Josh Goodman is a former staff writer for GOVERNING..E-mail: email@example.com
As we get ready for California to vote on a closely watch ballot measure to prohibit gay marriage, it may be helpful to look back to the last time California voted on gay marriage, eight years ago. Then again, it may not.
Voters in California and nationally support gay marriage at higher rates than they did in 2000. Plus, for the particular purpose that I'm interested in -- determining which counties will be bellwethers for the state results -- it's also important to note that many places have undergone demographic shifts in the past eight years. If you map the "yes" and "no" votes after Nov. 4, the result could very well look quite a bit different than the map from 2000.
That said, I have nothing else to go on. It's almost impossible to use a previous election between Democratic and Republican candidates to forecast what a ballot measure's result will look like (as will be obvious by the end of this post), so the 2000 vote is it.
The 2000 measure, Prop. 22, was for a statue to prohibit gay marriage. It passed with 61.4% of the vote. The California Supreme Court ruled that statute unconstitutional earlier this year, prompting social conservatives to push Prop. 8 to ban gay marriage in the state constitution.
So, I'm interested in counties where Prop. 22 received around 61.4% of the vote, since they may mirror the statewide total again. Three small counties fit that description. They are Mono County (60.4% for Prop. 22), San Benito County (61.6%) and San Luis Obispo County (61.9%).
Three large counties also came pretty close to matching the statewide result. And, these three counties reveal just how much ballot measure politics diverges from typical electoral politics. The three: Los Angeles County (58.6%), Sacramento County (62.5%) and San Diego County (62.7%).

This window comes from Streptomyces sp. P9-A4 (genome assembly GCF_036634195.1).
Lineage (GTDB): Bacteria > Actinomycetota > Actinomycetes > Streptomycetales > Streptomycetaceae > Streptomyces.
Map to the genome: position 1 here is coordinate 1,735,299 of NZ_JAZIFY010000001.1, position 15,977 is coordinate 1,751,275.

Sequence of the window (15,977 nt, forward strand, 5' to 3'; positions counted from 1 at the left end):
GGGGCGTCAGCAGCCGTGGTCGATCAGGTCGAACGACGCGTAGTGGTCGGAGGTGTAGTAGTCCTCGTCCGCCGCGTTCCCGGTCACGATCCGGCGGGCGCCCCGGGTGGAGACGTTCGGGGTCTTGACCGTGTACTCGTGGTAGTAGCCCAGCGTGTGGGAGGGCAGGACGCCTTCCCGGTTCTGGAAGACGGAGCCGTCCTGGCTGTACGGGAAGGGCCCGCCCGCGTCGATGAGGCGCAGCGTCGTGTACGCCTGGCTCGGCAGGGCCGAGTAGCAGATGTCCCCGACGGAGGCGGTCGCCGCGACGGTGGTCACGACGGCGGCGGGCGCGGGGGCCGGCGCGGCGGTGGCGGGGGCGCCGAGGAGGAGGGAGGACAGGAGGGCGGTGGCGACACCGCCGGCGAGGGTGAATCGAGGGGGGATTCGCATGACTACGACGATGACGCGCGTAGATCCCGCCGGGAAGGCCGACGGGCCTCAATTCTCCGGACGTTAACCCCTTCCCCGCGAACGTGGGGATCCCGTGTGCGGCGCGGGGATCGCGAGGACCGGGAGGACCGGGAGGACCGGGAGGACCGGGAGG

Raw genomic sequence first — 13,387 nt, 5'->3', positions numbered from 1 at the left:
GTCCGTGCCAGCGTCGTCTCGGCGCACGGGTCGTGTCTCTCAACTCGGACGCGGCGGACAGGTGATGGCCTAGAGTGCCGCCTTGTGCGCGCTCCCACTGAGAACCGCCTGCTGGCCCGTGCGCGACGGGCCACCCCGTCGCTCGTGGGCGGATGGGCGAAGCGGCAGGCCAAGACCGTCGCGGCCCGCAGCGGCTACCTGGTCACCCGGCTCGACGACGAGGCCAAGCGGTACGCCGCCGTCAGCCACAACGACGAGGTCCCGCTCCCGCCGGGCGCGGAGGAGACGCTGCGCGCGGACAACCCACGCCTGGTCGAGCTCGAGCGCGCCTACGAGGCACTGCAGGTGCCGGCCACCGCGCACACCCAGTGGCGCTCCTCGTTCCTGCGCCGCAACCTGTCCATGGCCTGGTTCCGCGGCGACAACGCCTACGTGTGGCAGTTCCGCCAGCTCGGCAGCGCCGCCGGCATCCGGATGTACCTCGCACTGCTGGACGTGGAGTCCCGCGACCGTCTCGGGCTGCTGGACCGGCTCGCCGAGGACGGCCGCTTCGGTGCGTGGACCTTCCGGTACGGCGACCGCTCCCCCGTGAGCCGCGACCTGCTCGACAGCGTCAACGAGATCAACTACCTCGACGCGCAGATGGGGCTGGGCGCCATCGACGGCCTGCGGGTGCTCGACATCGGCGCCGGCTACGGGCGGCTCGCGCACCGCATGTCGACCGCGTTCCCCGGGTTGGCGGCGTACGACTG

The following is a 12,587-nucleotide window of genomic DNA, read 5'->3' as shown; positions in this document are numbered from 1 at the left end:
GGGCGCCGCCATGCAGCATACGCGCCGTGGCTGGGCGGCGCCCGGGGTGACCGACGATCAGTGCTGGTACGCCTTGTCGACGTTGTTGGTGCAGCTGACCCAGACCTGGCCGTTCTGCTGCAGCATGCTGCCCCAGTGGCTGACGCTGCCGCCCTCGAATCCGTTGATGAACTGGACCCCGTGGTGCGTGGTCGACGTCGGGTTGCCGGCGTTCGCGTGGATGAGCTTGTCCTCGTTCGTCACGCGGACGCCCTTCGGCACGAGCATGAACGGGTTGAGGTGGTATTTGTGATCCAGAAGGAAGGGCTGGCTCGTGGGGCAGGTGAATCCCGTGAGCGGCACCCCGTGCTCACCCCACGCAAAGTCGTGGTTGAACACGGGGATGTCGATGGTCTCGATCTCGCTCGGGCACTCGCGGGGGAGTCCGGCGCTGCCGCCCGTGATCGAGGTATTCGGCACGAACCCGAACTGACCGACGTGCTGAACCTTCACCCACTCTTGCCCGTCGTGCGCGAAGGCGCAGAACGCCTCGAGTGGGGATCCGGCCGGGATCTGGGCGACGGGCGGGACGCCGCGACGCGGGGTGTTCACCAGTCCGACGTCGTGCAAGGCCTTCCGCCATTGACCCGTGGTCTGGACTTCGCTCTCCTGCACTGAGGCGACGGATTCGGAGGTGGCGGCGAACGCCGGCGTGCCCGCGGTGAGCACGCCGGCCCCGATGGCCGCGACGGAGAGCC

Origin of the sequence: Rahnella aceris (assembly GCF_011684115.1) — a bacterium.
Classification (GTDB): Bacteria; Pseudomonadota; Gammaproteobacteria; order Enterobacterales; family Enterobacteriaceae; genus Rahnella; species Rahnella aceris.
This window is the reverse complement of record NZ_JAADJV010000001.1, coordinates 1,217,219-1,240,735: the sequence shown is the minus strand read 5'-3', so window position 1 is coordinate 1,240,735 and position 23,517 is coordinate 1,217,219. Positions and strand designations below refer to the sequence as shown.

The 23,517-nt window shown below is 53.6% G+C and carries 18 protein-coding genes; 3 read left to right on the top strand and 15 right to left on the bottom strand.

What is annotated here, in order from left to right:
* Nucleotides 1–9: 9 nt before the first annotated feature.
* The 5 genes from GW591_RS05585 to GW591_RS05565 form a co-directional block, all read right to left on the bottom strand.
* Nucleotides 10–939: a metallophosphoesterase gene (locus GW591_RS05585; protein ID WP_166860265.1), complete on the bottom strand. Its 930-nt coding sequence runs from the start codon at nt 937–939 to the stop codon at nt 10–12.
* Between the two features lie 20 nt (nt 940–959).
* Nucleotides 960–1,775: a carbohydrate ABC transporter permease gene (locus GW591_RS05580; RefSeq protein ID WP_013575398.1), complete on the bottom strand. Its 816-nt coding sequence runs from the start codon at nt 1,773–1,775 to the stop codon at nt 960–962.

You don't have to know much about California politics to know that Los Angeles County, with close to 10 million residents, is a Democratic bastion. John Kerry took 63% of the vote here, far better than his statewide performance. Even as Arnold Schwarzenegger romped to reelection in 2006, he lost Los Angeles County.
Sacramento and San Diego, on the other hand, are quite a bit more Republican than the state as a whole. President Bush won San Diego County in his reelection bid. He only lost Sacramento County by a little more than 1,000 votes. Yet on the topic of gay marriage (at least in 2000) all three of these places voted similarly.
As that indicates, in 2000 Democratic areas tended to support gay marriage and Republicans ones tended to oppose it, but the connection wasn't all that strong. Sure, the voters of San Francisco overwhelmingly rejected Prop. 22 and the voters of Orange County overwhelmingly supported it, but other jurisdictions were far less predictable based on their typical partisan preferences.
There are signs that the dynamics will be the same this year. Gay rights supporters wanted Barack Obama to get more involved in the fight against Prop. 8 because lots of Democrats -- especially blacks and Hispanics -- are likely to vote for it. But, there's also a segment of Republicans who are likely to oppose the measure. For that reason, I recommend keeping an eye on San Diego, Sacramento and Los Angeles counties.
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